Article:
Senile purpura is a condition that commonly affects aging skin. Older people with light skin tones are more likely to develop the condition. People may also refer to it as Bateman’s purpura or actinic purpura.

Senile purpura may look like oddly shaped discolored areas on exposed skin, usually on the arms and hands.

This article discusses what senile purpura is in more detail, including its symptoms, causes, diagnosis, and treatment.

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People may also refer to the discolored spots of senile purpura as blood spots or skin hemorrhages.

The initial signs of senile purpura are purple, brown, or red bruises on the skin that have an irregular shape. They are not the result of bleeding disorders, a lack of vitamins or minerals, or a sign of a significant injury.

Healthcare professionals may refer to small patches as “petechiae” and larger ones as “ecchymoses“. The colors will usually not darken or lighten much as the spots progress. After the bruise has healed, however, a yellow or brown patch might remain on the skin.

Senile purpura itself is not harmful, but it may be a sign of an underlying condition.

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Research suggests that aging typically causes senile purpura. As the body ages, the skin becomes thinner and more delicate.

Over time, exposure to ultraviolet (UV) rays weakens the connective tissues that hold the blood vessels in their place. This weakness makes the blood vessels fragile, which means that even after a minor bump, red blood cells can leak into the deeper layers of the skin, causing the distinctive purpura to appear.

Senile purpura occurs most frequently in older adults, but normal aging is not the only source of this kind of skin damage. The skin’s aging process may accelerate if a person has spent extended periods of time in UV light. Individuals with lighter skin tones are more likely to experience senile purpura.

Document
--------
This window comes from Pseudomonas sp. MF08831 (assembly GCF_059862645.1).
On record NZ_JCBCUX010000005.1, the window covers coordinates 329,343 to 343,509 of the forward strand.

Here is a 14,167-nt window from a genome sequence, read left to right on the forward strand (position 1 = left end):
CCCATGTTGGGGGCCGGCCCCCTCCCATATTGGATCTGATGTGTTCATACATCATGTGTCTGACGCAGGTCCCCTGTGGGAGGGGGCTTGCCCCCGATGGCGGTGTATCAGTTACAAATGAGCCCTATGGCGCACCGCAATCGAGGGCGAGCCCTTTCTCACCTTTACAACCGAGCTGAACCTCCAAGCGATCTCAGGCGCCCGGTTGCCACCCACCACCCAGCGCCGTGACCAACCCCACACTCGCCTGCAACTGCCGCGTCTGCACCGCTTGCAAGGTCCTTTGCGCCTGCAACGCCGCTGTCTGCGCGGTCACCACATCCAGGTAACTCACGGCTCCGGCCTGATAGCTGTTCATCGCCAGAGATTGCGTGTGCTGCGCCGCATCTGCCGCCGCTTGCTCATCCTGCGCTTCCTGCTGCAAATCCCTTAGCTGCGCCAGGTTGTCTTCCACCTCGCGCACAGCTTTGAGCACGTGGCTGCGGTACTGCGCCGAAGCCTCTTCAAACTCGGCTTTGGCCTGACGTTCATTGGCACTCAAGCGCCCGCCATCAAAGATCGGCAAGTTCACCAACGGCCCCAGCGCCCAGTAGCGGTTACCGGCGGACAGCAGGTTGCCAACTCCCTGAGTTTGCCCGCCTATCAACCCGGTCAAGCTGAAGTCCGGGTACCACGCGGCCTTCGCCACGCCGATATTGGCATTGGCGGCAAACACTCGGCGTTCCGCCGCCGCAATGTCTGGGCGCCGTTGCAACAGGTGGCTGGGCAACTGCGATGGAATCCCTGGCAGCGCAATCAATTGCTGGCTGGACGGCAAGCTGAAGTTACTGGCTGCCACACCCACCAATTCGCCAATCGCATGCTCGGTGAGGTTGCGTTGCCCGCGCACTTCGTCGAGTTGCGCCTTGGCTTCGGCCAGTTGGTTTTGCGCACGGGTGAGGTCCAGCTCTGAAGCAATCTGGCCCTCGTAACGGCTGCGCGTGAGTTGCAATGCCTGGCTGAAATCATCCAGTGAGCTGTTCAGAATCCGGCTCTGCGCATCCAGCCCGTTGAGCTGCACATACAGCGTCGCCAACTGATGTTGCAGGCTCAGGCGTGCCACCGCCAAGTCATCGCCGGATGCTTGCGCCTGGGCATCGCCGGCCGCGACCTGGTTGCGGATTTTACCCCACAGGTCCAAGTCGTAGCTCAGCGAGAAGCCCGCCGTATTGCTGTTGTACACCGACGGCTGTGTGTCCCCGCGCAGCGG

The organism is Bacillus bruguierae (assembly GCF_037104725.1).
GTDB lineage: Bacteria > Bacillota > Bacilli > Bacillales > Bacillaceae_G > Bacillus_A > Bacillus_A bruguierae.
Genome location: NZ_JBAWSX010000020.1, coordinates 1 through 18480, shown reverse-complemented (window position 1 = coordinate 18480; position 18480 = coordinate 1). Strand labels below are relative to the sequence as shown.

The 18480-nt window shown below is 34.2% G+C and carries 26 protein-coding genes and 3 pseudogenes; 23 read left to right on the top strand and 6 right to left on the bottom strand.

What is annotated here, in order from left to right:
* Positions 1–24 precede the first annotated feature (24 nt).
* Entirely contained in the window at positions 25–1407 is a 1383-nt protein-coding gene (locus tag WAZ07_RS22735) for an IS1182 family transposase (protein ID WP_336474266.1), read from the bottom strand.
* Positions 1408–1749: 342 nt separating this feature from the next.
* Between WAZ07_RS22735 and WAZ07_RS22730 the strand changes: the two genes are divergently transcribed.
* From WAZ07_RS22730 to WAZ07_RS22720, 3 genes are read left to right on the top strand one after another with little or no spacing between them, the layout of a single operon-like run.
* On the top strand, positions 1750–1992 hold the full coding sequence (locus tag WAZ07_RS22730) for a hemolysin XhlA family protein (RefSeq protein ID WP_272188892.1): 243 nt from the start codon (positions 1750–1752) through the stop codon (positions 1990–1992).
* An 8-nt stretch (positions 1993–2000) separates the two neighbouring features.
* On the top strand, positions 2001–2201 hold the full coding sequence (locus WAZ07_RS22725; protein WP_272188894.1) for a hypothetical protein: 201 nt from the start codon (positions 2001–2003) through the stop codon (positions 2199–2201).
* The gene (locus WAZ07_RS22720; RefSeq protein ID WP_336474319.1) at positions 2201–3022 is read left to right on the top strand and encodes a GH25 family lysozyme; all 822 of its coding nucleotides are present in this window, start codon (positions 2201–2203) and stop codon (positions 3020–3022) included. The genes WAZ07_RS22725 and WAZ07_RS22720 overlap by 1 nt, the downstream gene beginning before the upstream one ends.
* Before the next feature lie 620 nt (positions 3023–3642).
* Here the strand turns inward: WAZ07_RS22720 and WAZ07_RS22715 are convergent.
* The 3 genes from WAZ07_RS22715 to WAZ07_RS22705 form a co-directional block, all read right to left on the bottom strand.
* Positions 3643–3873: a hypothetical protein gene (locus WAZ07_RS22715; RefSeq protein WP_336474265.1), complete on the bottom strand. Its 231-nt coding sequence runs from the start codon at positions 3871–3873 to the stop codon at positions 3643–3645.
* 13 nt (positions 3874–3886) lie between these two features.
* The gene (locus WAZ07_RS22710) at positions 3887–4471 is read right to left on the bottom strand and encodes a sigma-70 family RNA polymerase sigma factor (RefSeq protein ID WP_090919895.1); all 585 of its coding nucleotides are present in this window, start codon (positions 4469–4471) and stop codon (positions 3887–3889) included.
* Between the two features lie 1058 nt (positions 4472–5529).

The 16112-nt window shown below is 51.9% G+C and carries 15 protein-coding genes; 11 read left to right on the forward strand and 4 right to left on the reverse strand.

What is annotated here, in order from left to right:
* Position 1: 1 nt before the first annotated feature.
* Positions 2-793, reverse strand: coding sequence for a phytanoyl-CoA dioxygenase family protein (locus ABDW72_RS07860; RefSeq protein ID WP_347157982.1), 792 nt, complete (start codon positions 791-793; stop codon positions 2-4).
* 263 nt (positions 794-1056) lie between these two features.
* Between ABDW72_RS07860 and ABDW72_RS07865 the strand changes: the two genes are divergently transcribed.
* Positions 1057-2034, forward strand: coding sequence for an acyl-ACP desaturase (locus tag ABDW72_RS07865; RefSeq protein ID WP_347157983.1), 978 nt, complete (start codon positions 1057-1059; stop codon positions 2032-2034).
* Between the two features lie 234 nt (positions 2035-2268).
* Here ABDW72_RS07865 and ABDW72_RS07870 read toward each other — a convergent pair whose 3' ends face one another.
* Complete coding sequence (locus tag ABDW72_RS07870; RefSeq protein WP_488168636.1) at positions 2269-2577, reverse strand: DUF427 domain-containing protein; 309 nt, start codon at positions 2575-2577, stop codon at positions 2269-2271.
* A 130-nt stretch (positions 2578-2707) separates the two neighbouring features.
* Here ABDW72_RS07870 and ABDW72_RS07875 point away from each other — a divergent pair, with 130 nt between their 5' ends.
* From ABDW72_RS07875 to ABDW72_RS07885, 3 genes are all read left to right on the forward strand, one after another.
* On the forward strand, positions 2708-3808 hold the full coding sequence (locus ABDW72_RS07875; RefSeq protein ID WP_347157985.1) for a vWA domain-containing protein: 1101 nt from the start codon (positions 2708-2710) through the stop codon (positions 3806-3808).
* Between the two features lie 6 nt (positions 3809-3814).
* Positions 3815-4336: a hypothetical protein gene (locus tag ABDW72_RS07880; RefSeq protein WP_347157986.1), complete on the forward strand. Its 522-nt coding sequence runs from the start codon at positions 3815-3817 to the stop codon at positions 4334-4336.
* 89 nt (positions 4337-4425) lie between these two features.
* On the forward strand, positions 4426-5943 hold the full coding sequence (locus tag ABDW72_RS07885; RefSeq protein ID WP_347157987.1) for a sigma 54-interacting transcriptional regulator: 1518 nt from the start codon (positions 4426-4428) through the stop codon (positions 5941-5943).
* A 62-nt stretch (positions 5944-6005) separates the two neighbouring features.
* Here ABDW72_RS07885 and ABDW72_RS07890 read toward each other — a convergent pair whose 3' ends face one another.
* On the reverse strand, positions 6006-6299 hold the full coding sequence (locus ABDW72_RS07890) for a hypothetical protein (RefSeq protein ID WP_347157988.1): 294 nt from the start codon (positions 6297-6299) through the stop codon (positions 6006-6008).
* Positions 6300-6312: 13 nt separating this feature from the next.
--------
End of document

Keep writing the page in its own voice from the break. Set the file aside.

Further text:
People who take certain medications, such as blood thinners or corticosteroids, on a regular basis may be more likely to experience purpura. Non-steroidal anti-inflammatory drugs (NSAIDs) may also contribute to the condition.

Senile purpura may also be a sign of collagen loss in the skin and bones. Doctors may see the loss of collagen in the skin as an indication that the person is experiencing a similar reduction in bone health.

The symptoms of senile purpura typically occur on parts of the skin that are prone to sun exposure, such as the arms, hands, or top of the head.

The most noticeable symptoms are the distinct reddish purple or brown spots that appear on the body and keep recurring over an extended period.

Additional symptoms include:

  • thin skin
  • loose skin that lacks elasticity
  • skin that tears easily
  • purpura that occur without injury

The bruises caused by senile purpura may last for up to 3 weeks before fading. After the bruise is gone, skin discoloration at the site may persist for a long period of time.

Doctors usually diagnose senile purpura based on a physical examination and their medical history.

However, they will sometimes use tests to help them make sure the purpura is not caused by something more serious. This is because a range of conditions may contribute to the development of purpura, including some vascular diseases that affect collagen in the body, such as lupus, and some cancers, including leukemia.

A person may need to have tests such as:

A healthcare professional may also take a biopsy to check the skin and blood cultures.

The body can usually heal itself from the bruises of senile purpura without any additional help.

However, if the skin is especially thin, it may tear, causing a lesion at the site of the bruise. Therefore, a person should take measures to protect the skin from any further damage.

By wearing long sleeved shirts and using sunscreen, people can help protect their skin from the sun. These methods will not reverse skin damage as a result of sun exposure, but they can help prevent additional damage.

People may also wish to speak to a healthcare professional, like a dermatologist, about whether any moisturizers or other topical treatments may be beneficial for their skin.

Senile purpura itself is not harmful. It describes red, purple, or brown bruises that appear on the skin. They are usually the result of aging and are more likely to affect people with light skin tones.

However, people should consider speaking with their doctor to find out if any underlying conditions are causing the pupura.

The bruises often heal by themselves in a few weeks but can leave lasting patches of discoloration on the skin.

People who are uncomfortable with the appearance of senile purpura may decide to contact a dermatologist for recommendations for healing the damaged skin and preventing further damage.